On Sunday and Monday, the violence spread across London to encompass Camden/Chalk Farm, Bethnal Green, Peckham, Ealing, Deptford, Lewisham, Clapham, Croydon (a man found there with gunshot wounds later died), Bromley, Woolwich, East Ham and Stratford. Outside London, there were outbreaks in Birmingham, Leeds, Liverpool, Bristol and Nottingham.
Monday night was the London Fire Brigade’s busiest ever night (including the Blitz) and the Metropolitan Police Assistant Commissioner admitted to the BBC “The Met was stretched beyond belief in a way that it has never experienced before.” The only good news was that several football matches were called off. London became quieter on Tuesday, thanks to the presence of 16,000 police, but there were problems in Birmingham again, and in Manchester and Wolverhampton—which could not even be headed off by the joyous news of David Cameron’s return from holiday.
The events brought in their train a half-horrible, half-hilarious farrago of fact and fantasy. There was the Russian reporter who claimed that the roaring of escaped lions and tigers from London Zoo could be heard in high streets. There was video footage of a gang of rioters who came to help a fallen man to his feet so they could go through his pockets more easily. There were stories of “vigilantes” tooling up with baseball bats to defend their families and premises. There were the girl geniuses interviewed by BBC Radio 4, sitting in the street at 9.30am drinking stolen rosé to refresh their maidenly parts after a hectic night of after-hours shopping:
It was madness, it was good fun . . . showing the rich people we can do what we want . . . it’s the governmen’s fault. The Conserva’ives, Yeah, wha’ever it is . . . who it is. I dunno.
Asked if these agreeable activities would carry on the next night, they reflected, with growing confidence.
Yeah, hopefully, definitely.
One tactician who criticized the police response seemed shy about revealing his alternative master-plan:
I don’ need to be talkin’ about wot they need ta be doin’
Another Napoleon put his finger on one of the inherent problems of “colour-blind” policing:
The police are bein’ abusive—they don’ like black people, they don’ like Asian people, they don’ like their own people.
There was an amusing disconnect between the widely quoted West Indian lady representing respectable Hackney opinion and the un-Bowdlerized Youtube actualité:
Why are you burning people’s shops that they have worked hard to build up?… Look at that shop over there, she has worked hard to make it work and you’re just going to go and burn it up?
Her impassioned addendum was less widely mentioned:
And for what, just to say you are warring and a badman? This is about a f***ing man who was shot in Tottenham. This ain’t about busting up the place. Get real, black people, get real…You lot piss me the f**k off.
There were small mercies, such as the Hackney shop-owner who found that the “feral rats” who had fingered through her stock had taken all the designer label stuff but left “the tasteful things”.
Behind this semi-comic carry-on lies a terrible story of decent people of all races besieged terrified in their own houses and waking up to find their homes, shops, streets scorched and littered with debris. On Tuesday, Channel 4 interviewed a Sri Lankan shopkeeper who had lost an estimated £30,000 worth of uninsured stock, and trembling young women trapped in Manchester city centre because their way home was blocked by hundreds of masked men breaking into shops.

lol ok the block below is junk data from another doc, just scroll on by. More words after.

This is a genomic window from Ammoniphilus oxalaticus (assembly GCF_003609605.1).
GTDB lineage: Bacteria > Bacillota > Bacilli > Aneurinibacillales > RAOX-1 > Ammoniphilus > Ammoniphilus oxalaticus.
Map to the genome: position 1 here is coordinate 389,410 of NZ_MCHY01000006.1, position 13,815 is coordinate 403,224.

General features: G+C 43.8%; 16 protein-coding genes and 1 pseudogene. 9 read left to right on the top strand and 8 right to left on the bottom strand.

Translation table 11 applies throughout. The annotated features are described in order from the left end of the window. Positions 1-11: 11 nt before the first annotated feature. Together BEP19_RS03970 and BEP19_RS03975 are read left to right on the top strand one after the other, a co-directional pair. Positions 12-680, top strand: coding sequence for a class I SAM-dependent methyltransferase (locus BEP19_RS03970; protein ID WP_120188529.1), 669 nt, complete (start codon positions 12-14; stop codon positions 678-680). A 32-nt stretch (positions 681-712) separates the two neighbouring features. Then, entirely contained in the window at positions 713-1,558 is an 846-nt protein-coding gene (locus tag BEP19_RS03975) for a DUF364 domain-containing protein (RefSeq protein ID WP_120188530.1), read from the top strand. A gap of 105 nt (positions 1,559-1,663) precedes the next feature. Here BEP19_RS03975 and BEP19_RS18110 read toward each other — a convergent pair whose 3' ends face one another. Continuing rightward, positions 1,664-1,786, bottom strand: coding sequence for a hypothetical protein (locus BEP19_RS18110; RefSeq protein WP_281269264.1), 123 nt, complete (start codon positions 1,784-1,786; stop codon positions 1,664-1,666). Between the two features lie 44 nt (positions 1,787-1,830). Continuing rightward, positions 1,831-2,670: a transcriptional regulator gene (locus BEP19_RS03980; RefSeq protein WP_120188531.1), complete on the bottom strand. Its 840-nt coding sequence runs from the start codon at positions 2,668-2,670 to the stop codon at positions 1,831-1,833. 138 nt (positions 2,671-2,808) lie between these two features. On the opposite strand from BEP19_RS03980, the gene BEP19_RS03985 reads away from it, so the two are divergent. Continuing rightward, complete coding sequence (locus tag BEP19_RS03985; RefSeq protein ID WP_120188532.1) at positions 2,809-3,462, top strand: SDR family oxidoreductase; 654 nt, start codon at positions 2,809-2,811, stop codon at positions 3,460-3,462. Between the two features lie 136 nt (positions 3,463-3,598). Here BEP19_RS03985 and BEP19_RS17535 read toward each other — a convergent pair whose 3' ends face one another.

And behind this again, the seriously irresponsible and unpleasant (and almost always white) hard left are at work. A leaflet entitled Don’t Panic; Don’t Talk! initially circulated in Bristol soon found its way to the Indymedia website, giving what must surely be illegal advice:
“Do think about changing your appearance…get rid ALL clothes you were wearing…spray cans, demo-related stuff, dodgy texts/photos on your phone. Don’t make life easy for them by having drugs, weapons or other illegal stuff in your house.”
The Socialist Workers’ Party (or should that be Worker’s?) jumped helpfully on the bandwagon, because “the state tries to discredit riots”. This cannot be allowed to happen, because “riots can win important gains”. They continued, with the brilliant reasoning we always hope for from this quarter:
It’s not about people smashing up their local area for no reason. It’s about them expressing their anger, wherever they happen to be.
After all, what is a riot compared with the violence dished out daily by the system?
The violence of riots is minor compared to the violence the system inflicts on a daily basis—like famines . . . and wars that slaughter millions.
It’s all down to that Great Satan the “anarchy of the market” which As Any Fule No is “far more devastating than the supposed anarchy on the streets”.
Labour MP John McDonnell would seem to go along with some of this analysis, Tweeting sagely:
Reaping what has been sown over 3 decades of creating grotesquely unequal society with alienated young copying ethos of looting bankers.
Ken Livingstone, ex-London Mayor and again Labour candidate for that post, concurs:
[T]he economic stagnation and cuts imposed by the Tory government inevitably create social division . . . [the rioters] feel no-one at the top of society, in government or City Hall, cares about them or speaks for them.
Gavin Knight of the Guardian at least realizes there are serious obstacles in the way of rehabilitation for disaffected youths wanting to be disinfected from criminality:
Youth offenders who try to turn their back on a life on the streets are constantly hampered by prospective employers doing Criminal Records Bureau checks.
Perhaps he should lead by example, and give a few of them jobs at the Guardian. At least they’ll all have nice new trainers to wear to the interview.